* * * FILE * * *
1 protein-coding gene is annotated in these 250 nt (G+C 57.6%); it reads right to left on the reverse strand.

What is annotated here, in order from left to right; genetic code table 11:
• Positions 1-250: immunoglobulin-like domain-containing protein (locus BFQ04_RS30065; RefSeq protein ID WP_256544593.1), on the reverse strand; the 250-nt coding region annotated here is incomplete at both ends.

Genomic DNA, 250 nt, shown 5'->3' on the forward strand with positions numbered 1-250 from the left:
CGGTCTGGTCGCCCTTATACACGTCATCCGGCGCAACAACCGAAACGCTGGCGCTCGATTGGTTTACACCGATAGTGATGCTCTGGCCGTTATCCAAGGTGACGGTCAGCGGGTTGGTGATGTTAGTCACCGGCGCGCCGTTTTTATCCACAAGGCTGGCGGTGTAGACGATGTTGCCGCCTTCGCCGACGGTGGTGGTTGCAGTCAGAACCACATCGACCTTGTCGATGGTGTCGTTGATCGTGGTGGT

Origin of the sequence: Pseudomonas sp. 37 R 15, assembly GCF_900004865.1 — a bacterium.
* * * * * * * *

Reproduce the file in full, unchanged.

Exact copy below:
1 protein-coding gene is annotated in these 250 nt (G+C 57.6%); it reads right to left on the reverse strand.

What is annotated here, in order from left to right; genetic code table 11:
• Positions 1-250: immunoglobulin-like domain-containing protein (locus BFQ04_RS30065; RefSeq protein ID WP_256544593.1), on the reverse strand; the 250-nt coding region annotated here is incomplete at both ends.

Genomic DNA, 250 nt, shown 5'->3' on the forward strand with positions numbered 1-250 from the left:
CGGTCTGGTCGCCCTTATACACGTCATCCGGCGCAACAACCGAAACGCTGGCGCTCGATTGGTTTACACCGATAGTGATGCTCTGGCCGTTATCCAAGGTGACGGTCAGCGGGTTGGTGATGTTAGTCACCGGCGCGCCGTTTTTATCCACAAGGCTGGCGGTGTAGACGATGTTGCCGCCTTCGCCGACGGTGGTGGTTGCAGTCAGAACCACATCGACCTTGTCGATGGTGTCGTTGATCGTGGTGGT

Origin of the sequence: Pseudomonas sp. 37 R 15, assembly GCF_900004865.1 — a bacterium.